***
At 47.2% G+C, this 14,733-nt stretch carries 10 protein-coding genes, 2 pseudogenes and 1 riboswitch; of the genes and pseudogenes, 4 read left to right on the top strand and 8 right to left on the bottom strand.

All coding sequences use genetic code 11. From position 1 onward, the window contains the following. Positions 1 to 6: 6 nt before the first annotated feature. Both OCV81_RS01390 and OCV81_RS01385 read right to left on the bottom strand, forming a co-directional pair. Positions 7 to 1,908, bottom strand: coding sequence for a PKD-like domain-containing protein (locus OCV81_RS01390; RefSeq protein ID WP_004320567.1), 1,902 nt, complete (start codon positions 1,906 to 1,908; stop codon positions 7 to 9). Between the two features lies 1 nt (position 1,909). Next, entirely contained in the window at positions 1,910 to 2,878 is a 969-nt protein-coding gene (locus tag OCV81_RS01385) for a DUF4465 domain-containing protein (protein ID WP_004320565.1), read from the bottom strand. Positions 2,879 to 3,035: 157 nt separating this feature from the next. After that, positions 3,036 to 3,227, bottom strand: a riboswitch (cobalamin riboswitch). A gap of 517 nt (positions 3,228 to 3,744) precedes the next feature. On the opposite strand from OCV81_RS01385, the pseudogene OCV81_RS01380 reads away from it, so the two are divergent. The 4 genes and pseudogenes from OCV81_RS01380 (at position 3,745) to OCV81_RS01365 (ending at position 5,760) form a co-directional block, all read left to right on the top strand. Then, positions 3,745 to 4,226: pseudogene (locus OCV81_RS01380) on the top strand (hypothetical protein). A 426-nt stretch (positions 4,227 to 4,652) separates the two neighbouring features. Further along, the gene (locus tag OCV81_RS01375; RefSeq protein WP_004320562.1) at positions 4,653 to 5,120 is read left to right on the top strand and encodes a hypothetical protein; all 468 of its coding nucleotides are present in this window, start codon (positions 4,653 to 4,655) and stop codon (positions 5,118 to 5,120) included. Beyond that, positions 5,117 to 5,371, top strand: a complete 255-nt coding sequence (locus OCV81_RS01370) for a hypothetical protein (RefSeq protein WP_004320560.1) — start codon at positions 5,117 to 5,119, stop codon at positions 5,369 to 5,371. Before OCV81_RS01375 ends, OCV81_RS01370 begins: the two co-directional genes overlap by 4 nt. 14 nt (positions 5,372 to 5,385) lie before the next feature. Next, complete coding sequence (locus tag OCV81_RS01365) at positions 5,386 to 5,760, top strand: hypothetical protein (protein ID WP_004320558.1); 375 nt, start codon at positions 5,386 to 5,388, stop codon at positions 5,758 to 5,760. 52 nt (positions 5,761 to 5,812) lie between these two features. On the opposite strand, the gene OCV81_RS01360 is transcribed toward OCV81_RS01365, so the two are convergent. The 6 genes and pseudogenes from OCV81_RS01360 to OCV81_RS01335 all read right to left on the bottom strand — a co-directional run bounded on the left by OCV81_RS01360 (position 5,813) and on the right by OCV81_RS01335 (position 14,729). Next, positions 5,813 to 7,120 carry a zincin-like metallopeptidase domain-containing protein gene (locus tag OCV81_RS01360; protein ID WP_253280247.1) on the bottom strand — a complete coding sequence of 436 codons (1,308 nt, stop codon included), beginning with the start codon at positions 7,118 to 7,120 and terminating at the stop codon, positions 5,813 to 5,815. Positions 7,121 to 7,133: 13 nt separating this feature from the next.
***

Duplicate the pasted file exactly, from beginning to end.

At 47.2% G+C, this 14,733-nt stretch carries 10 protein-coding genes, 2 pseudogenes and 1 riboswitch; of the genes and pseudogenes, 4 read left to right on the top strand and 8 right to left on the bottom strand.

All coding sequences use genetic code 11. From position 1 onward, the window contains the following. Positions 1 to 6: 6 nt before the first annotated feature. Both OCV81_RS01390 and OCV81_RS01385 read right to left on the bottom strand, forming a co-directional pair. Positions 7 to 1,908, bottom strand: coding sequence for a PKD-like domain-containing protein (locus OCV81_RS01390; RefSeq protein ID WP_004320567.1), 1,902 nt, complete (start codon positions 1,906 to 1,908; stop codon positions 7 to 9). Between the two features lies 1 nt (position 1,909). Next, entirely contained in the window at positions 1,910 to 2,878 is a 969-nt protein-coding gene (locus tag OCV81_RS01385) for a DUF4465 domain-containing protein (protein ID WP_004320565.1), read from the bottom strand. Positions 2,879 to 3,035: 157 nt separating this feature from the next. After that, positions 3,036 to 3,227, bottom strand: a riboswitch (cobalamin riboswitch). A gap of 517 nt (positions 3,228 to 3,744) precedes the next feature. On the opposite strand from OCV81_RS01385, the pseudogene OCV81_RS01380 reads away from it, so the two are divergent. The 4 genes and pseudogenes from OCV81_RS01380 (at position 3,745) to OCV81_RS01365 (ending at position 5,760) form a co-directional block, all read left to right on the top strand. Then, positions 3,745 to 4,226: pseudogene (locus OCV81_RS01380) on the top strand (hypothetical protein). A 426-nt stretch (positions 4,227 to 4,652) separates the two neighbouring features. Further along, the gene (locus tag OCV81_RS01375; RefSeq protein WP_004320562.1) at positions 4,653 to 5,120 is read left to right on the top strand and encodes a hypothetical protein; all 468 of its coding nucleotides are present in this window, start codon (positions 4,653 to 4,655) and stop codon (positions 5,118 to 5,120) included. Beyond that, positions 5,117 to 5,371, top strand: a complete 255-nt coding sequence (locus OCV81_RS01370) for a hypothetical protein (RefSeq protein WP_004320560.1) — start codon at positions 5,117 to 5,119, stop codon at positions 5,369 to 5,371. Before OCV81_RS01375 ends, OCV81_RS01370 begins: the two co-directional genes overlap by 4 nt. 14 nt (positions 5,372 to 5,385) lie before the next feature. Next, complete coding sequence (locus tag OCV81_RS01365) at positions 5,386 to 5,760, top strand: hypothetical protein (protein ID WP_004320558.1); 375 nt, start codon at positions 5,386 to 5,388, stop codon at positions 5,758 to 5,760. 52 nt (positions 5,761 to 5,812) lie between these two features. On the opposite strand, the gene OCV81_RS01360 is transcribed toward OCV81_RS01365, so the two are convergent. The 6 genes and pseudogenes from OCV81_RS01360 to OCV81_RS01335 all read right to left on the bottom strand — a co-directional run bounded on the left by OCV81_RS01360 (position 5,813) and on the right by OCV81_RS01335 (position 14,729). Next, positions 5,813 to 7,120 carry a zincin-like metallopeptidase domain-containing protein gene (locus tag OCV81_RS01360; protein ID WP_253280247.1) on the bottom strand — a complete coding sequence of 436 codons (1,308 nt, stop codon included), beginning with the start codon at positions 7,118 to 7,120 and terminating at the stop codon, positions 5,813 to 5,815. Positions 7,121 to 7,133: 13 nt separating this feature from the next.